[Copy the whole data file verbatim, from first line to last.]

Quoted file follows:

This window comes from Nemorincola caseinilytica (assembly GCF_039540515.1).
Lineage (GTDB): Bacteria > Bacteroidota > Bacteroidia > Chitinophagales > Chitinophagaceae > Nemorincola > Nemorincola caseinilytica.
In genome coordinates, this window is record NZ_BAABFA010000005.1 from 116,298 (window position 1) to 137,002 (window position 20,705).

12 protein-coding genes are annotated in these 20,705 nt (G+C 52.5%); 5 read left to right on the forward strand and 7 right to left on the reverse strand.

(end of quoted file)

This window comes from Nemorincola caseinilytica (assembly GCF_039540515.1).
Lineage (GTDB): Bacteria > Bacteroidota > Bacteroidia > Chitinophagales > Chitinophagaceae > Nemorincola > Nemorincola caseinilytica.
In genome coordinates, this window is record NZ_BAABFA010000005.1 from 116,298 (window position 1) to 137,002 (window position 20,705).

12 protein-coding genes are annotated in these 20,705 nt (G+C 52.5%); 5 read left to right on the forward strand and 7 right to left on the reverse strand.